Namaste. It’s National Yoga Month.
Author: Shannon Miller Lifestyle
Namaste is a greeting in India, and usually used in a yoga class, but it means a lot more than “Hi!”.
Some people define it as one soul greeting another, the light inside of one recognizing the light inside of another, or a celebration of the spark inside our heart center that connects us all.
People begin their yoga practice for many reasons, because there are many yoga benefits.
Many times, people begin practicing yoga for physical reasons, like increasing flexibility, strength, or balance. Then, they find out that yoga is so much more.
Though we don’t know exactly how long humans have been practicing yoga poses, the oldest stone depicting yoga poses is estimated to have been carved in 3000 B.C. The tradition of following strength and flexibility poses continued through the ages, as philosophy behind the practice began being written. Whether by accident or through study, modern yogis and common yoga practicing participants soon find the mind-body-spirit connection that makes yoga special. Learning the philosophy and living the philosophy is a life-long process for people all over the world. People soon find, even when not told, that certain poses bring on feelings of peacefulness, serenity, and blissfulness, while invoking an overall connection to the world around us in the present moment.
Through yoga, we learn how to
- breathe correctly
- align our bodies correctly
- maintain focus
All of this can lead to an overall feeling of well-being and less stress.
When asked about personal yoga stories, it is amazing the variety of stories. Many people define their yoga story as “life-changing,” or even “life-saving”.
Stacey is a yoga and holistic life teacher that found yoga by prescription.
“Instead of pushing pills on me,” she says, “my doctor encouraged me to make lifestyle changes, yoga being one of them, in that it would help me slow down my thoughts and calm my mind, hopefully lessening the headaches and insomnia. Reluctantly I tried it…and it worked! It was amazing the changes it made in a fairly short period of time.”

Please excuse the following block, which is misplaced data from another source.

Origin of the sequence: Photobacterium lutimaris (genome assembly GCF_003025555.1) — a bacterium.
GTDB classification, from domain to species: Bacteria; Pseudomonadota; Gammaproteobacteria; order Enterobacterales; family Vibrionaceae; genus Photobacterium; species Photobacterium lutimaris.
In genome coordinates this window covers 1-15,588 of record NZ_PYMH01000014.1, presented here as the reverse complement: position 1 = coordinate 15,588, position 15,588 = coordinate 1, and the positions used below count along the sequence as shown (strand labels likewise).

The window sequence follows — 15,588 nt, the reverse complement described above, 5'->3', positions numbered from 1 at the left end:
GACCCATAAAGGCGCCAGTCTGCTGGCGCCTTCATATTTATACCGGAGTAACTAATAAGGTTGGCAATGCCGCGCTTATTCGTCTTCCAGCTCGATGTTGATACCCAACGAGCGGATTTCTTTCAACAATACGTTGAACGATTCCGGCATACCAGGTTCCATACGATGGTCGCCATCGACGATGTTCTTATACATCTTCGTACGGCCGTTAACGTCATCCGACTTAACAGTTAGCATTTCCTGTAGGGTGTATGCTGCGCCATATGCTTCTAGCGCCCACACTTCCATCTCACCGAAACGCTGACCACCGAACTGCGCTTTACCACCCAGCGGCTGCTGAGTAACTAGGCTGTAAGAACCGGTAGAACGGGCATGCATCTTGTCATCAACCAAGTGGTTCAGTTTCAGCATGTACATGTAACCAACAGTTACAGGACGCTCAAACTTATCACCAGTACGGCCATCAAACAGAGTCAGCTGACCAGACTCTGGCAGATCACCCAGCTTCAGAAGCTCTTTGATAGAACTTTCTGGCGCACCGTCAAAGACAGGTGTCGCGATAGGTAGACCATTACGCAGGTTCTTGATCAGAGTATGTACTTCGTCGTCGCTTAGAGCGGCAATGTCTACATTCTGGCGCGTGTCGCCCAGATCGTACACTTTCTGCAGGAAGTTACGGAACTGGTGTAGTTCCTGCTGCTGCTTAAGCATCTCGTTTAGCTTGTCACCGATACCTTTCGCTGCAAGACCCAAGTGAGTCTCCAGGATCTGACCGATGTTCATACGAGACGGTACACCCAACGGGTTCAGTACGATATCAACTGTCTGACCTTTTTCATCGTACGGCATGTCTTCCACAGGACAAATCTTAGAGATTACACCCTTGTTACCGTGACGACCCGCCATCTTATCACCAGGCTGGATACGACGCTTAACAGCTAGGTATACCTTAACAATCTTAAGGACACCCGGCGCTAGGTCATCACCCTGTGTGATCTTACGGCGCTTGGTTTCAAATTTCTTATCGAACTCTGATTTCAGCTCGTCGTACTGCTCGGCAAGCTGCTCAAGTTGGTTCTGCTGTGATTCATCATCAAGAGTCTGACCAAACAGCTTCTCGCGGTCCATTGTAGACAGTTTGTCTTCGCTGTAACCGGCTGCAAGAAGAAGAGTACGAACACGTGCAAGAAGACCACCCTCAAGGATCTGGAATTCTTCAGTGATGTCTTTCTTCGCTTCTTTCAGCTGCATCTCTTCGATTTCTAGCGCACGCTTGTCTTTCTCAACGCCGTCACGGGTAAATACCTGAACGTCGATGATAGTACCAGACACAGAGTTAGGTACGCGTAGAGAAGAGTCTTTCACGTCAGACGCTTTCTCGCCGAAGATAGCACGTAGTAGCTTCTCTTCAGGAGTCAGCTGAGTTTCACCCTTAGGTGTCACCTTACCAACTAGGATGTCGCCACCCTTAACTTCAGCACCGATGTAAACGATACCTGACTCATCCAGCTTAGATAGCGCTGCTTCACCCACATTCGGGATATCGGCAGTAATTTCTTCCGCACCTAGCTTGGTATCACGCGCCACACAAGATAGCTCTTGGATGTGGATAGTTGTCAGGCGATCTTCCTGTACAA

For those plagued with arthritis and pain in their bones and joints, yoga can bring relief.
“Phyllis has arthritis in her spine but can do a full back bend and she can also now do a head stand, pigeon pose and full splits!”
Phyllis is 83.
Sara was dealing with heartbreak when she found yoga.
“At first, it was just an escape from the sadness and something to fill my suddenly empty evenings and weekends. But my yoga practice grew into something far more sustaining…I felt physically strong in a way that I never had before. More importantly, I felt mentally strong, calm, and centered. The practice continued to serve in equal parts as both sanctuary and savior through ensuing dating drama and career woes.”
Sara credits yoga for helping her find her true calling. She left her high-powered corporate job and is now a teacher.
This incredible story comes from Meir Schneider, author of the new book, Vision For Life: Ten Steps to Natural Eyesight Improvement
“I overcame my blindness through yoga, massage and exercise. What many people do not realize is that our eyes are comprised of muscle pairs. We can exercise our eyes just as we would exercise other parts of our bodies. As a teenager I met a Yogi on the beach in Tel Aviv. At that time many pioneers practiced on the beach there. They taught me how to stretch my body, how my eyes were connected to the rest of my body.”
Though it was a long process of serious study and practice, Schneider improved his eyesight.
Finally, yoga quite literally saved the life of Jenna. She was taking a yoga class and very in-tune with her body when she found a problem in her lung. If she had not paid close attention, she would not have found it. The doctors hadn’t. “Eventual diagnosis?” she writes, “Mediastinal Large B-Cell Lymphoma.” Through her yoga practice, Jenna had learned about inner peacefulness and calmness. Instead of fighting, she meditated through chemotherapy and continued her daily yoga practice. That was in 2008. Jenna teaches yoga and helps others with their journeys in yoga and life.